Chiawana students tour Pasco ag businesses

By Loretto J. Hulse, Tri-City HeraldApril 17, 2013 

About 150 Chiawana High School students received a close look at where and how their foods get from the field to the table.

They attended an all-day agricultural event Wednesday at Syngenta Seeds and other neighboring ag businesses in Pasco. It was set up by Chiawana High senior Alex Johnson, 18, of Pasco, with help from school teachers and staff.

Her goal, she said, was to help the agriculture program at her Pasco school to grow.

"That's what I've been working on for the past four years. This is a stepping stone for that," said Alex, who grew up on a farm, is a longtime member of FFA and would like to study plant genetics. Her mother, Renee Johnson, is an agricultural bio-technology teacher at Chiawana High.

During the ag expo, students toured the seed plant, which processes corn, green beans and peas. The plant receives the vegetables from the field and cleans, dries, bags and stores the plants' seeds. The plant also handles Syngenta seeds from other vegetable crops but does not process them in Pasco.

Students were invited into the quality control lab where Jean Tolliver gave them a quick tour.

She's a registered seed technologist, one of 160 in the United States and Canada. Tolliver told the students the lab tests samples for contaminants, moisture, germination rate, even the number of seeds per pound.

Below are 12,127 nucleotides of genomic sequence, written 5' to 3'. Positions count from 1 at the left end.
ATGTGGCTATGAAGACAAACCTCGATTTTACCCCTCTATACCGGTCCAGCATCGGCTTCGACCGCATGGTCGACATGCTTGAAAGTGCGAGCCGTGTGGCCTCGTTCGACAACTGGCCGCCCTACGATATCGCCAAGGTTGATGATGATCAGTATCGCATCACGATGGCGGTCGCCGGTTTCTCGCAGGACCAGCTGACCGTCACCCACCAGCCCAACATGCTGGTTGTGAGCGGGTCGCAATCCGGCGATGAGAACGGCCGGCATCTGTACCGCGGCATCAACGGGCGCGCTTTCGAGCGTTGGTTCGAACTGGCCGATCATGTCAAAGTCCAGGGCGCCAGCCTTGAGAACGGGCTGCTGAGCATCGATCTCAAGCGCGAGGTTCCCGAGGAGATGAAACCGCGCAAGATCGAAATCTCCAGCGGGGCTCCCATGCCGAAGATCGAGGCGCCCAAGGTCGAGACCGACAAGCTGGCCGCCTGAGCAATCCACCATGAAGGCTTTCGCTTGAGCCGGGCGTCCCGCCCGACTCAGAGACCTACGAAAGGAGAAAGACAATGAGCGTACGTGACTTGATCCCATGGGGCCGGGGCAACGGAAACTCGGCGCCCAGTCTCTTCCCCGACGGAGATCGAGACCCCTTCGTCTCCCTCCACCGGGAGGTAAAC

"What we do here is a great asset to agriculture. You might think about what we do in the lab," she said.

The students also toured nearby Pasco Processing, which makes foods for companies like Kraft and chain restaurants like KFC, and Easterday Farms Produce, a fresh pack potato plant.

Several other companies and groups had displays set up outside of Syngenta Seeds, including Big Bend Electric Cooperative, RDO Equipment, Logan-Zenner Seeds and Columbia Basin College agriculture students.

CBC students were there to talk to the high schoolers about ag-related job opportunities. Student Chris Lamm of Kennewick said there are a lot of science-based jobs in ag.

"CBC ag classes have opened a lot of doors for me. I've found I'm capable of doing a lot of things I didn't know I can do," said Eli Navarro of Prosser, another CBC ag student. "There's more to agriculture than just dirt."

Alex said she wanted to organize an ag expo at her school for her senior project, which is a graduation requirement. But when Syngenta contacted the school and proposed setting up a similar event at its plant, Alex and her teachers jumped at the offer.

"It was awesome, now we had resources," said Alex.

Ben Hancock, plant lead at the seed plant, said Syngenta wants to be more involved in the community and get more youth interested in agriculture.

"We want them to know ag is more than just working in the fields or farming. They can also be scientists, do marketing, go into engineering and design. There's a ton of options. They're going to be our leaders and produce the foods of the future," Hancock said.

Chiawana's Kim Le, 15, said she never really considered a career in agriculture before going on the tours. "Now I am," she said.

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